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Salt Level Rise in Freshwater Rivers Causing Biodiversity Loss, Says Study

Feb 01, 2013 07:26 AM EST
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A new study by Australian and European researchers highlights the growing environmental problem caused by increasing salt levels in the world's rivers.

The researchers reveal that salinity is posing a major threat to the freshwater river systems, as organisms thriving in such rivers can tolerate only certain ranges of water salinity. Secondary salinisation (increase in salt levels caused by human interventions) is impacting at the individual, population, community and ecosystem levels, thus ultimately leading to biodiversity losses and apparently allowing alien species to thrive in these ecosystems, according to the researchers.

"In low salinity rivers there is a much greater diversity of species, with each site having a different set of species, but as salinity increases the same limited set of species get found at all sites. Eventually if salinity increases enough the number of species at a site decreases," study co-author Ben Kefford, from the University of Technology, Sydney, said in a statement.

High levels of salinity are affecting freshwater invertebrates such as the mayflies, stoneflies and caddisflies. These organisms play a significant role in recycling the terrestrial vegetation like leaves that fall into streams and providing food for fish and birds, Kefford said.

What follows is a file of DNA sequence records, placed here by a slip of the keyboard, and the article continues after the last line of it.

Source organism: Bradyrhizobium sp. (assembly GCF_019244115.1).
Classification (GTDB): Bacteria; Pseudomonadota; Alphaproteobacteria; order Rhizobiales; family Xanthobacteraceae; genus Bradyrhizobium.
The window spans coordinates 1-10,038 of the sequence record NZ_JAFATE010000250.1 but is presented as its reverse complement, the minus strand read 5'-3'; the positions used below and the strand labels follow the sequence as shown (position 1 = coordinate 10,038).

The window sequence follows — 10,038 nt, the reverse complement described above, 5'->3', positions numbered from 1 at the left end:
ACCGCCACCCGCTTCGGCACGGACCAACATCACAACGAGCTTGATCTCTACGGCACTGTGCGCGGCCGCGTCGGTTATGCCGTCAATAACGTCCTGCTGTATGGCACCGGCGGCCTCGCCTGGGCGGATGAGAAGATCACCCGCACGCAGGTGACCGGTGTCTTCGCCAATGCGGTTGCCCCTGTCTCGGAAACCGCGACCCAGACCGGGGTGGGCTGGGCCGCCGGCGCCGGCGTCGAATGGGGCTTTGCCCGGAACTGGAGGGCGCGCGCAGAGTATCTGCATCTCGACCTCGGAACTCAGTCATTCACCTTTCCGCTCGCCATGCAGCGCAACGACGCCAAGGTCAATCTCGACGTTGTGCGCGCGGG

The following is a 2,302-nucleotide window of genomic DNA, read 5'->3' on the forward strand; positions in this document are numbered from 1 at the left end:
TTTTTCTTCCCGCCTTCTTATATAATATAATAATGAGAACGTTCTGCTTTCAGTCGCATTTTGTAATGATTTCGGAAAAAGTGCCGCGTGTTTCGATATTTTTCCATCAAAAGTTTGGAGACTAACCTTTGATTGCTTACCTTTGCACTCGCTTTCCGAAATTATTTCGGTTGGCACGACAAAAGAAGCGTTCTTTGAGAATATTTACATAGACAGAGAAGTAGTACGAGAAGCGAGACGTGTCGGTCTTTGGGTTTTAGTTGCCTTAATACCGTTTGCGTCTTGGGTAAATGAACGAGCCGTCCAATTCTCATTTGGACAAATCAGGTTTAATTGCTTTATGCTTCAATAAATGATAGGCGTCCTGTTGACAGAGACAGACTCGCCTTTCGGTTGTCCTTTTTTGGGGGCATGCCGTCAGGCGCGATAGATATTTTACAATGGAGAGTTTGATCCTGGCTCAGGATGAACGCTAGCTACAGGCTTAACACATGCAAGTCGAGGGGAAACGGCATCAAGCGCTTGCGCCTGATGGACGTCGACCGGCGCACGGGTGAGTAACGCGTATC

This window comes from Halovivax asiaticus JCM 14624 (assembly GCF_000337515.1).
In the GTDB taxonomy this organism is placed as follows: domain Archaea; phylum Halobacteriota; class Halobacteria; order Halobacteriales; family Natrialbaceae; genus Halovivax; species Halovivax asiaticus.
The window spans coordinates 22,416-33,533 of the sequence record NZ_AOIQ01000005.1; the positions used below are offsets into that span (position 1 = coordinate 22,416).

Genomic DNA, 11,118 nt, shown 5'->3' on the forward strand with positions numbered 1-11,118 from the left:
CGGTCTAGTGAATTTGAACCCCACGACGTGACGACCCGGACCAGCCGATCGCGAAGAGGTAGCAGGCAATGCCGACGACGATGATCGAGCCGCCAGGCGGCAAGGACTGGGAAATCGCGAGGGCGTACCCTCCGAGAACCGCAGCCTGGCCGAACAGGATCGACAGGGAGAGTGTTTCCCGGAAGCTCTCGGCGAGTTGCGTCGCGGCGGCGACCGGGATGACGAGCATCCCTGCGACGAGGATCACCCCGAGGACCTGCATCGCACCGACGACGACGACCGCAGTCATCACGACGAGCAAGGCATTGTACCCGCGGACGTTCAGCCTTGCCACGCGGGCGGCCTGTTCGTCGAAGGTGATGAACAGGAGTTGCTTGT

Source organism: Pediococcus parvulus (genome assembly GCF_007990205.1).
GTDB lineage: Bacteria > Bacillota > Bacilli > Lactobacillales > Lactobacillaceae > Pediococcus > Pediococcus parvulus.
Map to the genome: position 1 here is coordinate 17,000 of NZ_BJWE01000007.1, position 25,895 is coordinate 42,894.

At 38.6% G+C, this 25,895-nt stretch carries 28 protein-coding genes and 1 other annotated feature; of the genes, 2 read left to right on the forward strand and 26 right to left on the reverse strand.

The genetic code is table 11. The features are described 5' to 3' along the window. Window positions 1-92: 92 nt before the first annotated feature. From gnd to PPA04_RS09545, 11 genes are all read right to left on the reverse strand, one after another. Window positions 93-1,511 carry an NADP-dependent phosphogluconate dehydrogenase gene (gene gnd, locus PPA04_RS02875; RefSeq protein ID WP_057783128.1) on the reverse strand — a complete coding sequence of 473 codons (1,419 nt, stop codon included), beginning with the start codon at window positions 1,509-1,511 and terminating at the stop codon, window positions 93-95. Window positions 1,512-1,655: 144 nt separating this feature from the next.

Various factors such as irrigation, mining activity or the use of salts as de-icing agents for roads, are cited as reasons for the human-induced rise in salt levels in freshwater rivers. In particular, the main causes attributed to river salinisation in Australia are dryland and irrigation agriculture and mining.

While there are water quality guidelines in Australia, no such quality standards exist in Europe, where salinity is not seen as a major problem. With the increase in global temperatures and human demand for water consumption, freshwater rivers that have already been affected by salinisation might potentially cause huge environmental and economic costs, the researchers concluded.

They insisted on integrated catchment strategies and identifying threshold salt concentrations to manage secondary salinisation and preserve the ecosystem integrity.

The details of the study, "Salinisation of rivers: An urgent ecological issue", are published in Environmental Pollution.

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